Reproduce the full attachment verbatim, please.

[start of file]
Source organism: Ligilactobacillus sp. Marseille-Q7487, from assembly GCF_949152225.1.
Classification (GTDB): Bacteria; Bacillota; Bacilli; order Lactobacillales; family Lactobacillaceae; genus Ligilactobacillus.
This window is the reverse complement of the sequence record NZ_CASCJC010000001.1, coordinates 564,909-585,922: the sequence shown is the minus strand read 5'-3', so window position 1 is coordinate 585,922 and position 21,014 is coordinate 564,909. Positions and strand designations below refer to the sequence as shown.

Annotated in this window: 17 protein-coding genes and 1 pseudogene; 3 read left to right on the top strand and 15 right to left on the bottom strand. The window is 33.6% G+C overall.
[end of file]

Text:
Source organism: Ligilactobacillus sp. Marseille-Q7487, from assembly GCF_949152225.1.
Classification (GTDB): Bacteria; Bacillota; Bacilli; order Lactobacillales; family Lactobacillaceae; genus Ligilactobacillus.
This window is the reverse complement of the sequence record NZ_CASCJC010000001.1, coordinates 564,909-585,922: the sequence shown is the minus strand read 5'-3', so window position 1 is coordinate 585,922 and position 21,014 is coordinate 564,909. Positions and strand designations below refer to the sequence as shown.

Annotated in this window: 17 protein-coding genes and 1 pseudogene; 3 read left to right on the top strand and 15 right to left on the bottom strand. The window is 33.6% G+C overall.